Today St-Émilion is made up of hundreds of independent farmers dedicated to the same thing: growing Merlot and Cabernet Franc (and tiny amounts of Cabernet Sauvignon). While always roughly the same blend, the wines of St-Émilion vary considerably depending on the soil upon which they are grown—and the soils do vary considerably throughout the region.

The chateaux with the highest classification (Premier Grand Cru Classés) are on gravel-rich soils or steep, clay-limestone hillsides. There are only four given the highest rank, called Premier Grand Cru Classés A (Chateau Cheval Blanc, Ausone, Angélus, Pavie) and 14 are Premier Grand Cru Classés B. Much of the rest of the vineyards in the appellation are on flatter land where the soils are a mix of gravel, sand and alluvial matter.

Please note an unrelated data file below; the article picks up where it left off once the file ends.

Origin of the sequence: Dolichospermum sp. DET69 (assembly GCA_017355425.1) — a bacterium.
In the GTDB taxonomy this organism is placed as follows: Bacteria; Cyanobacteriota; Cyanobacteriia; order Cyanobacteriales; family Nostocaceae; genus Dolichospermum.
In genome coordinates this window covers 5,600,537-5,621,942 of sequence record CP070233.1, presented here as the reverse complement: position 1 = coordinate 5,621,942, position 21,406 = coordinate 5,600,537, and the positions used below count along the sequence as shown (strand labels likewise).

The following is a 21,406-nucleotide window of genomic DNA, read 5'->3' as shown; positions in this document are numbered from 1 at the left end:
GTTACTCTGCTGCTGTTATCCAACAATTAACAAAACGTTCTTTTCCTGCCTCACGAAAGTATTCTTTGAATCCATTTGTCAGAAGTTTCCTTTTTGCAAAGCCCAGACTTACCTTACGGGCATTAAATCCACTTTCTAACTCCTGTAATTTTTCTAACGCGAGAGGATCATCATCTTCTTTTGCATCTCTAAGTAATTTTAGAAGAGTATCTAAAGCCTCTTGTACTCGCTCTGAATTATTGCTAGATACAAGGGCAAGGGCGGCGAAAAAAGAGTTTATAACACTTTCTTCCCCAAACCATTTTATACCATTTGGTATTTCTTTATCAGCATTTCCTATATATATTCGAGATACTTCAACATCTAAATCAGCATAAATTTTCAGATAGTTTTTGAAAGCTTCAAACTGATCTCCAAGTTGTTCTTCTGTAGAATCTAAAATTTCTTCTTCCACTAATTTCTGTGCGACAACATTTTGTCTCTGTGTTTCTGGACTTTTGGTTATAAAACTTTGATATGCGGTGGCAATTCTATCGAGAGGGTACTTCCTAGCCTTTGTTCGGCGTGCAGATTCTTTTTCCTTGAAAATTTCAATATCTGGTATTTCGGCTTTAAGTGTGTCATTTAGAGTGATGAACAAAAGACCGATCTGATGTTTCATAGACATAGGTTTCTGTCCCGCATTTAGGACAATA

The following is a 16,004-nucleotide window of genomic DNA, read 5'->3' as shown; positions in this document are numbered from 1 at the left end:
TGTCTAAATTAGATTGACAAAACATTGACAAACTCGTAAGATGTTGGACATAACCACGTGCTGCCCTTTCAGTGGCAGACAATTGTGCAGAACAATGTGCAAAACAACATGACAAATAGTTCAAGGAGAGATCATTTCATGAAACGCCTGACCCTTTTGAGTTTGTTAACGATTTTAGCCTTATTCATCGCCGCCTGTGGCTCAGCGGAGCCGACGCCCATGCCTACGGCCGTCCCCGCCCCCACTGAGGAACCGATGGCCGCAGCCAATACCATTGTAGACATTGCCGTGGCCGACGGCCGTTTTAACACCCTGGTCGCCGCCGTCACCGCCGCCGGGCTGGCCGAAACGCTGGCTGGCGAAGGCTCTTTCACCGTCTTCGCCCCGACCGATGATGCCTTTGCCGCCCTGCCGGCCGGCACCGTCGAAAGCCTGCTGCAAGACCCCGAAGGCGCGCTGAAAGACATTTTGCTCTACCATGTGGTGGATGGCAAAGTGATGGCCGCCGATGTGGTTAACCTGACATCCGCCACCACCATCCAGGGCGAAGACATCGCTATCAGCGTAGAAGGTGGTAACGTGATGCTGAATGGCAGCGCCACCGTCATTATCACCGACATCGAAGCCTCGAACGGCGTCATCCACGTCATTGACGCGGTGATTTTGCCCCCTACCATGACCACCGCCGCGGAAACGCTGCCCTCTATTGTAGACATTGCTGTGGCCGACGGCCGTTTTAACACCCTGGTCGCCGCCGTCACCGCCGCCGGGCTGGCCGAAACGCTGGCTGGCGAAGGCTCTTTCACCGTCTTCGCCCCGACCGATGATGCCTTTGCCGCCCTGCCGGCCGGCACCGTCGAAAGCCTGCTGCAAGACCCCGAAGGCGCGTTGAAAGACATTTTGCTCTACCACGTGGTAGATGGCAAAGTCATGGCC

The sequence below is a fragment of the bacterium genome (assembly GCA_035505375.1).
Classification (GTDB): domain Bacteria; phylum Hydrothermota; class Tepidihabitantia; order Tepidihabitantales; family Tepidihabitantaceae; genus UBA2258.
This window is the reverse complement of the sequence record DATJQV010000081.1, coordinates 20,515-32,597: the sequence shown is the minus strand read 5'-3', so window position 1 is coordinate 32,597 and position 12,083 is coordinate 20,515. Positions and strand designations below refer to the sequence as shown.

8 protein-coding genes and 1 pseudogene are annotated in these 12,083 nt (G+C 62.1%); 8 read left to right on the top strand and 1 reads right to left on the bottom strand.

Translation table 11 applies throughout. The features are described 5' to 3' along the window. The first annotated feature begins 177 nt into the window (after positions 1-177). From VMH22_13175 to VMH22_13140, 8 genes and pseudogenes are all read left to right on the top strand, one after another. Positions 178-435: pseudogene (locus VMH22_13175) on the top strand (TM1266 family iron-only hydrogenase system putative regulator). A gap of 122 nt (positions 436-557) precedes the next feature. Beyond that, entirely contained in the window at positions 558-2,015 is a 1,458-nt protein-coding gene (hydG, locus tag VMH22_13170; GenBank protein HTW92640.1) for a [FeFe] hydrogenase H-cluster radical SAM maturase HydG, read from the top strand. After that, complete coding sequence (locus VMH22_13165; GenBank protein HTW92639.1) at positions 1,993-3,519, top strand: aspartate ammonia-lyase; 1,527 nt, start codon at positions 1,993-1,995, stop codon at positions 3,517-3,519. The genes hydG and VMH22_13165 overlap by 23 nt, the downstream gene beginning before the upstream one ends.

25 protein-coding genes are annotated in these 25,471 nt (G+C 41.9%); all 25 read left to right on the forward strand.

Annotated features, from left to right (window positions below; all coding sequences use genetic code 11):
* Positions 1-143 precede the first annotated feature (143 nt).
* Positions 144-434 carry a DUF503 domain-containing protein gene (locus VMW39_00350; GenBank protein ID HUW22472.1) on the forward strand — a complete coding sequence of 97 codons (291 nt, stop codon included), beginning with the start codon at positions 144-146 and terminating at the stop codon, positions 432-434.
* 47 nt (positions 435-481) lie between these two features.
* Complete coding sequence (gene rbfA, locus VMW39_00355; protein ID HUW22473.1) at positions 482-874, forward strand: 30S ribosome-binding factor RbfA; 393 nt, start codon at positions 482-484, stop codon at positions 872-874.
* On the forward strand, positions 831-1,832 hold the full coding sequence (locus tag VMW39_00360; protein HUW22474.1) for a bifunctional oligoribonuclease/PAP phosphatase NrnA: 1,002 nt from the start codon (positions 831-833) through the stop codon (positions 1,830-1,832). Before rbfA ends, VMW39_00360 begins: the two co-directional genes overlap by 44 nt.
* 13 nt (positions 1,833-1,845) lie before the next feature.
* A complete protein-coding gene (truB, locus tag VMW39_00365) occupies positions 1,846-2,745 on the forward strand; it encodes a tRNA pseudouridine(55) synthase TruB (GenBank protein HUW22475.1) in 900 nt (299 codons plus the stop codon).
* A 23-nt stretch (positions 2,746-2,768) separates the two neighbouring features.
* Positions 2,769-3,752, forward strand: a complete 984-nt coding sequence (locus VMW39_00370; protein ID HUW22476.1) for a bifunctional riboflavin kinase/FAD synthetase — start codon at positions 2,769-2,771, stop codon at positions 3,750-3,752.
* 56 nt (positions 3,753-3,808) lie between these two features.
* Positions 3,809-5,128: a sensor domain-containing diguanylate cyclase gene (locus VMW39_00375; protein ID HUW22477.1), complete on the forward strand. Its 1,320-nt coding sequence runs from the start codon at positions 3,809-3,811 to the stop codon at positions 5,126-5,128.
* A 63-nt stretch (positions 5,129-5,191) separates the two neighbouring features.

Great wines from St-Émilion will be deep in color, and might have characteristics of blackberry liqueur, black raspberry, licorice, chocolate, grilled meat, earth or truffles. They will be bold, layered and lush.

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One of the world’s most classic and popular styles of red wine, Bordeaux-inspired blends have spread from their homeland in France to nearly every corner of the New World. Typically based on either Cabernet Sauvignon or Merlot and supported by Cabernet Franc, Malbec and Petit Verdot, the best of these are densely hued, fragrant, full of fruit and boast a structure that begs for cellar time. Somm Secret—Blends from Bordeaux are generally earthier compared to those from the New World, which tend to be fruit-dominant.

AOT111734_2009 Item# 111734